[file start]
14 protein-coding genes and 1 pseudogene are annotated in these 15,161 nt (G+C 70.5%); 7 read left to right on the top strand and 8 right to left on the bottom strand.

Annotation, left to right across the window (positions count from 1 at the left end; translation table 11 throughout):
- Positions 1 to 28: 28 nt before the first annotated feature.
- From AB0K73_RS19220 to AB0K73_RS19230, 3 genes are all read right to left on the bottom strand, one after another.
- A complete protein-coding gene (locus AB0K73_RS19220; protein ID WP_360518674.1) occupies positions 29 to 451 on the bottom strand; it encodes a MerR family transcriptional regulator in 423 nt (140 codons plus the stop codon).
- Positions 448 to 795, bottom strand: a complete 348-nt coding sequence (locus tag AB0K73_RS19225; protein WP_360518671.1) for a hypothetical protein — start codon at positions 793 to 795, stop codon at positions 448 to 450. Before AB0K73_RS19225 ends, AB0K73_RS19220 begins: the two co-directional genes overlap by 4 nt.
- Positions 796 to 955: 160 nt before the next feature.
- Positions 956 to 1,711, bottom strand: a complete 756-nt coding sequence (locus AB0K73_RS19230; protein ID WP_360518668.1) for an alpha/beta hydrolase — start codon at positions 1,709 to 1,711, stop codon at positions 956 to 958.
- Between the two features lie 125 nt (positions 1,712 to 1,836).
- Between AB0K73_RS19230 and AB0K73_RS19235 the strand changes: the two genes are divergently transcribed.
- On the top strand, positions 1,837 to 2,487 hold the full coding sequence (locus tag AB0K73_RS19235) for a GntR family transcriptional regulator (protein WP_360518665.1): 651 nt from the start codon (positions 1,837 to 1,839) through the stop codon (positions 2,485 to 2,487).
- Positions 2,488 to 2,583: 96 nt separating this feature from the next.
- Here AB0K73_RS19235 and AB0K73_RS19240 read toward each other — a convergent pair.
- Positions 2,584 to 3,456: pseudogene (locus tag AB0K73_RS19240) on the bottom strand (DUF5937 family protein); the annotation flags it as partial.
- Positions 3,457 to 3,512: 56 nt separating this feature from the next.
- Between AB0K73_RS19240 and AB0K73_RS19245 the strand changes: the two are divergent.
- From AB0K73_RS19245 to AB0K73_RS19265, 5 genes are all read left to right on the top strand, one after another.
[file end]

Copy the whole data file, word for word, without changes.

14 protein-coding genes and 1 pseudogene are annotated in these 15,161 nt (G+C 70.5%); 7 read left to right on the top strand and 8 right to left on the bottom strand.

Annotation, left to right across the window (positions count from 1 at the left end; translation table 11 throughout):
- Positions 1 to 28: 28 nt before the first annotated feature.
- From AB0K73_RS19220 to AB0K73_RS19230, 3 genes are all read right to left on the bottom strand, one after another.
- A complete protein-coding gene (locus AB0K73_RS19220; protein ID WP_360518674.1) occupies positions 29 to 451 on the bottom strand; it encodes a MerR family transcriptional regulator in 423 nt (140 codons plus the stop codon).
- Positions 448 to 795, bottom strand: a complete 348-nt coding sequence (locus tag AB0K73_RS19225; protein WP_360518671.1) for a hypothetical protein — start codon at positions 793 to 795, stop codon at positions 448 to 450. Before AB0K73_RS19225 ends, AB0K73_RS19220 begins: the two co-directional genes overlap by 4 nt.
- Positions 796 to 955: 160 nt before the next feature.
- Positions 956 to 1,711, bottom strand: a complete 756-nt coding sequence (locus AB0K73_RS19230; protein ID WP_360518668.1) for an alpha/beta hydrolase — start codon at positions 1,709 to 1,711, stop codon at positions 956 to 958.
- Between the two features lie 125 nt (positions 1,712 to 1,836).
- Between AB0K73_RS19230 and AB0K73_RS19235 the strand changes: the two genes are divergently transcribed.
- On the top strand, positions 1,837 to 2,487 hold the full coding sequence (locus tag AB0K73_RS19235) for a GntR family transcriptional regulator (protein WP_360518665.1): 651 nt from the start codon (positions 1,837 to 1,839) through the stop codon (positions 2,485 to 2,487).
- Positions 2,488 to 2,583: 96 nt separating this feature from the next.
- Here AB0K73_RS19235 and AB0K73_RS19240 read toward each other — a convergent pair.
- Positions 2,584 to 3,456: pseudogene (locus tag AB0K73_RS19240) on the bottom strand (DUF5937 family protein); the annotation flags it as partial.
- Positions 3,457 to 3,512: 56 nt separating this feature from the next.
- Between AB0K73_RS19240 and AB0K73_RS19245 the strand changes: the two are divergent.
- From AB0K73_RS19245 to AB0K73_RS19265, 5 genes are all read left to right on the top strand, one after another.